Ryder Cup pairings: Rahm and Garcia kick off Europe's bid while McIlroy joins Poulter but no Bryson DeChambeau for USA

THE 2021 RYDER CUP opening ceremony has concluded and team captains Padraig Harrington and Steve Stricker have revealed their foursome pairs for the opening day.

And first to tee off will be Team Europe's Spanish duo Jon Rahm and Sergio Garcia as they take on Team USA's Justin Thomas and Jordan Spieth in match number one.





That begins at 1.05pm and next up the hosts' Dustin Johnson and Collin Morikawa will face Paul Casey and Viktor Hovland at 1.21pm.

Following that tie, English pair Lee Westwood and Matt Fitzpatrick play Brooks Koepka and Daniel Berger at 1.37pm.

Finally, Harrington has picked Rory McIlroy and Ian Poulter as his final pair to deal with the challenge of USA's Patrick Cantlay and Xander Shauffele at 1.53pm.

That means there is no place in the USA foursomes for US Open 2020 champion Bryson DeChambeau, who failed to win a point in his Ryder Cup debut in 2018.

The 28-year-old will have to wait his turn and watch on from the sidelines alongside team-mates Harris English, Tony Finau, and Scottie Scheffler.

Those missing out on the foursomes for Team Europe include Tommy Fleetwood, Tyrell Hatton, Bernd Wiesberger and Matt Fitzpatrick.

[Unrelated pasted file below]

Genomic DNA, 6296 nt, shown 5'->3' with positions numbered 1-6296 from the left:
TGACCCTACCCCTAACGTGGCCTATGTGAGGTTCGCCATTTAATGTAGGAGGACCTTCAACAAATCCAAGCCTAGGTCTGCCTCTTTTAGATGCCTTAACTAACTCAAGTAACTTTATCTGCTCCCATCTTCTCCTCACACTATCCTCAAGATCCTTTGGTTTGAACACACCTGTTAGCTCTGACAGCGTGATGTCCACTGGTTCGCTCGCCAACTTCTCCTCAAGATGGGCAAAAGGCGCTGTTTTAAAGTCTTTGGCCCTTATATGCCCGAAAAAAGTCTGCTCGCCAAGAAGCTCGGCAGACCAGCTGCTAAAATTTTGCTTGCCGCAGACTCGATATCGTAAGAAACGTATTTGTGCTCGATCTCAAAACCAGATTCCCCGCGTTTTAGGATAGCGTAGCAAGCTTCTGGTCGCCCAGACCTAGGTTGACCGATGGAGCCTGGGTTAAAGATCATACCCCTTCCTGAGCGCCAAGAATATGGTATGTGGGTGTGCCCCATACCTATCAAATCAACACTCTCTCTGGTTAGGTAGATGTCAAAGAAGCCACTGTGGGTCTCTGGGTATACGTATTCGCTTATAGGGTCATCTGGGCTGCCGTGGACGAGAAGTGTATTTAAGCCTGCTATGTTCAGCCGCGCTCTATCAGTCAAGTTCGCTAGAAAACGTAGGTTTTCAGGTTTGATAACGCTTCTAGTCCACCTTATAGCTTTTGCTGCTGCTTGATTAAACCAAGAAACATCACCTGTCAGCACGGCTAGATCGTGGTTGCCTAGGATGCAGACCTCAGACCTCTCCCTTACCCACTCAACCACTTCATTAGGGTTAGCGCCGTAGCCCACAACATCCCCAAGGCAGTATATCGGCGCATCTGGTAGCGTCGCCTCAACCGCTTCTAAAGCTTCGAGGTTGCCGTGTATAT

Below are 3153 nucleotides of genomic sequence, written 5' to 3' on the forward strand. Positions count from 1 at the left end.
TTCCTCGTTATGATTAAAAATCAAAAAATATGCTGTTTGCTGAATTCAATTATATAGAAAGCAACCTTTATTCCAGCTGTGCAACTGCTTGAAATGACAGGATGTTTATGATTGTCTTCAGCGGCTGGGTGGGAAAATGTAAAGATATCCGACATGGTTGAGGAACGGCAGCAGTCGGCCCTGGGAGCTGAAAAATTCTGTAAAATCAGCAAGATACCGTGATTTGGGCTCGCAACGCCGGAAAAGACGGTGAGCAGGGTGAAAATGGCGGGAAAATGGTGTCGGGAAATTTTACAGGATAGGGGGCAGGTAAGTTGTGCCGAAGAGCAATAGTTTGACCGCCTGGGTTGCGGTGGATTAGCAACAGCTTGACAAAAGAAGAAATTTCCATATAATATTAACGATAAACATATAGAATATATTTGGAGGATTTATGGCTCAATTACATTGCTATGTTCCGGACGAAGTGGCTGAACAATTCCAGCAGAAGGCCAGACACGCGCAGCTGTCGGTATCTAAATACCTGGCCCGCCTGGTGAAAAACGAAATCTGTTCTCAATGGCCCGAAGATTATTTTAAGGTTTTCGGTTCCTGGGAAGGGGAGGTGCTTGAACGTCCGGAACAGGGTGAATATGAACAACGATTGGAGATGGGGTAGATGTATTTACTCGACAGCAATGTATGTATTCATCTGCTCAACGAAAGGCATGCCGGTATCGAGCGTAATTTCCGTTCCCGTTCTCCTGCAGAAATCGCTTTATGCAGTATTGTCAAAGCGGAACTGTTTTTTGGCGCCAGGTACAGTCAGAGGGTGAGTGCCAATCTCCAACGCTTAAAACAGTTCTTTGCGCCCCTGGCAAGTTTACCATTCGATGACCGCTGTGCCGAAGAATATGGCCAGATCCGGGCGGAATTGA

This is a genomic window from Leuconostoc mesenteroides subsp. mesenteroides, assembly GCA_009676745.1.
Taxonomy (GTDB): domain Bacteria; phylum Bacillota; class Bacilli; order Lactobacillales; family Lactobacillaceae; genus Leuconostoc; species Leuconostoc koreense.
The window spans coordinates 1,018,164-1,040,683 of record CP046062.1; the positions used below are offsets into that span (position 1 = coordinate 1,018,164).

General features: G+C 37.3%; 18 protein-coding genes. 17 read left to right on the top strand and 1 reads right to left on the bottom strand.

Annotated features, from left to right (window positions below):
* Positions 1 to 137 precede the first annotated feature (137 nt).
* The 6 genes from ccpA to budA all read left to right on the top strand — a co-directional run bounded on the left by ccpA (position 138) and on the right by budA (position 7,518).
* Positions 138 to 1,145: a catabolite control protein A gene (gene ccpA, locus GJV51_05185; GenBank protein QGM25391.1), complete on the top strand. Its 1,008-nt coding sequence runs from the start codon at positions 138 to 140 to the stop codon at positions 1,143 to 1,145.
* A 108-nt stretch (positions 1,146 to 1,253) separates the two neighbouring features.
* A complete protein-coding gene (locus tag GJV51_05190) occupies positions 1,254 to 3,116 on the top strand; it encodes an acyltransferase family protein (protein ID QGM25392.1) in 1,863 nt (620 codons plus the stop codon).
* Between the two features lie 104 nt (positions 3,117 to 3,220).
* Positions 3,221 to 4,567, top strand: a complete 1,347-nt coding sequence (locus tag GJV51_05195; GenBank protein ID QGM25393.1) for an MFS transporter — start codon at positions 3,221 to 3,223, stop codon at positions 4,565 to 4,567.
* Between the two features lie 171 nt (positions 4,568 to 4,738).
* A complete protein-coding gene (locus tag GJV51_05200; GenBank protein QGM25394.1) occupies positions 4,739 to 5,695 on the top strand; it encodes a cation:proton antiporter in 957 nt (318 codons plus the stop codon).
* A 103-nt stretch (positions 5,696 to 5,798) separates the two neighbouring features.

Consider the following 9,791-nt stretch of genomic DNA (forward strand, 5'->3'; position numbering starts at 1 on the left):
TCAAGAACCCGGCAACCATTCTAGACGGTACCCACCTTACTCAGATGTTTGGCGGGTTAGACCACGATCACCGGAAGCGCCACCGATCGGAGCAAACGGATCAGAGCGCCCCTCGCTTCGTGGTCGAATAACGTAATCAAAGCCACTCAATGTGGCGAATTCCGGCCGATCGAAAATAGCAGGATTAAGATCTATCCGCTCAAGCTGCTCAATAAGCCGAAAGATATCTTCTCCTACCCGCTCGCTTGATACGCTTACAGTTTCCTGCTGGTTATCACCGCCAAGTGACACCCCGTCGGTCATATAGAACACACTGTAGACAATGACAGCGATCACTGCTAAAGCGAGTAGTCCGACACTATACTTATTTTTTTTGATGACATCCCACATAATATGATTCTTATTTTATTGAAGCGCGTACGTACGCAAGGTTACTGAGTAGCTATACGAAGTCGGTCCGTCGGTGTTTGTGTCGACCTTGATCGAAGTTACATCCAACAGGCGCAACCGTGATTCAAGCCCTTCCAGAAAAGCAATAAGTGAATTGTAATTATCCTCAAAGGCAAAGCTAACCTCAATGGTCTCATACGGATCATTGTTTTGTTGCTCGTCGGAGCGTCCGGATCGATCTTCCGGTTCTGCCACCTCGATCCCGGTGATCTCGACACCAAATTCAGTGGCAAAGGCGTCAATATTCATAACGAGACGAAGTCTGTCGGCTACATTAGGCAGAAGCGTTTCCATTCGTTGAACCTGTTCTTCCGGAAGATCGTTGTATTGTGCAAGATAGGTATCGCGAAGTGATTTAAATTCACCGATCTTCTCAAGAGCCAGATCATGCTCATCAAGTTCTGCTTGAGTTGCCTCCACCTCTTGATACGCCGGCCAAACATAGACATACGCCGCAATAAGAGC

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Europe’s very own Rahmbo is fired up, and ready to lead his Ryder Cup team-mates into battle.

World No 1 Rahm says he recognises his duty to live up to his ranking and emerge as the man Europe can rally around.

The Spaniard grew up worshipping Seve Ballesteros – but revealed Ryder Cup legend Colin Montgomerie was another of his favourite players growing up, and he would love to set the tone for Europe the way he did.

Rahm said: “Am I expected to be one of the team leaders this week? What kind of a player would I be if I say no? Right.

“So yes, yes, I'm ready for that. It's a challenge I look forward to. Obviously there's a lot of players in our team that have a lot of experience and know how to get it done. I'm ready to add my name into that group.

“And being world No 1 can go two ways – either it brings pressure, or it lifts you. And in my case, it brings a bit of added confidence, in the sense that I know what I'm capable of.


“I also won my first Major this year, over a tough set-up at the US Open. So that gives me confidence too.

“But I’m not the type to deliver big speeches. We have plenty of players in the team that are vocal enough, and who have done this enough, to be the guys others will naturally gravitate towards for guidance.

“I'm not going to actively go and say, hey everyone, I'm a leader now, because I don't have that massive of an ego.

“But I’ll continue, hopefully, to do what I’ve done for most of this year – I'll let the clubs and the ball do the talking.”

Rahm made a good start in that respect by beating another world No 1 – Tiger Woods – in the singles when he made his debut in Paris, three years ago.

This time, he is the man with the target on his back. But Rahmbo is definitely ready for more action.




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